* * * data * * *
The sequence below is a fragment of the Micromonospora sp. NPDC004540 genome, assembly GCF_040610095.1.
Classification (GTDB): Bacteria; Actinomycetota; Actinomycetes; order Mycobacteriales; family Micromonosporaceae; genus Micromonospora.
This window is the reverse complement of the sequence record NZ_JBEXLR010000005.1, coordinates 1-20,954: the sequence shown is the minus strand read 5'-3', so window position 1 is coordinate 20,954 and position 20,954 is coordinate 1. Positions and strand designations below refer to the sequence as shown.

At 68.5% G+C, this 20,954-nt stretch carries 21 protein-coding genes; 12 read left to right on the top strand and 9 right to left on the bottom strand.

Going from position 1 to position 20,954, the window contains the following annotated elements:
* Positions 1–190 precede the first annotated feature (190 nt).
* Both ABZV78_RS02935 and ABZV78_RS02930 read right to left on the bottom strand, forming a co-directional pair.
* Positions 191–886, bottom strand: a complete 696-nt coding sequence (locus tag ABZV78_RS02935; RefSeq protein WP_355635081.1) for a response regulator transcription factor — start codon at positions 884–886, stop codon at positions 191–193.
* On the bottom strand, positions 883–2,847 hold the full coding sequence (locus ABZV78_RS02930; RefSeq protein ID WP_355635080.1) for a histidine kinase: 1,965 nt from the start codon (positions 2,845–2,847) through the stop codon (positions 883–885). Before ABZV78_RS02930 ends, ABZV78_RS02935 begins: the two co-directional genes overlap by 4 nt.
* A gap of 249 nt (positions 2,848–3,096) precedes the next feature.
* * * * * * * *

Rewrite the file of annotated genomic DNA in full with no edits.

The sequence below is a fragment of the Micromonospora sp. NPDC004540 genome, assembly GCF_040610095.1.
Classification (GTDB): Bacteria; Actinomycetota; Actinomycetes; order Mycobacteriales; family Micromonosporaceae; genus Micromonospora.
This window is the reverse complement of the sequence record NZ_JBEXLR010000005.1, coordinates 1-20,954: the sequence shown is the minus strand read 5'-3', so window position 1 is coordinate 20,954 and position 20,954 is coordinate 1. Positions and strand designations below refer to the sequence as shown.

At 68.5% G+C, this 20,954-nt stretch carries 21 protein-coding genes; 12 read left to right on the top strand and 9 right to left on the bottom strand.

Going from position 1 to position 20,954, the window contains the following annotated elements:
* Positions 1–190 precede the first annotated feature (190 nt).
* Both ABZV78_RS02935 and ABZV78_RS02930 read right to left on the bottom strand, forming a co-directional pair.
* Positions 191–886, bottom strand: a complete 696-nt coding sequence (locus tag ABZV78_RS02935; RefSeq protein WP_355635081.1) for a response regulator transcription factor — start codon at positions 884–886, stop codon at positions 191–193.
* On the bottom strand, positions 883–2,847 hold the full coding sequence (locus ABZV78_RS02930; RefSeq protein ID WP_355635080.1) for a histidine kinase: 1,965 nt from the start codon (positions 2,845–2,847) through the stop codon (positions 883–885). Before ABZV78_RS02930 ends, ABZV78_RS02935 begins: the two co-directional genes overlap by 4 nt.
* A gap of 249 nt (positions 2,848–3,096) precedes the next feature.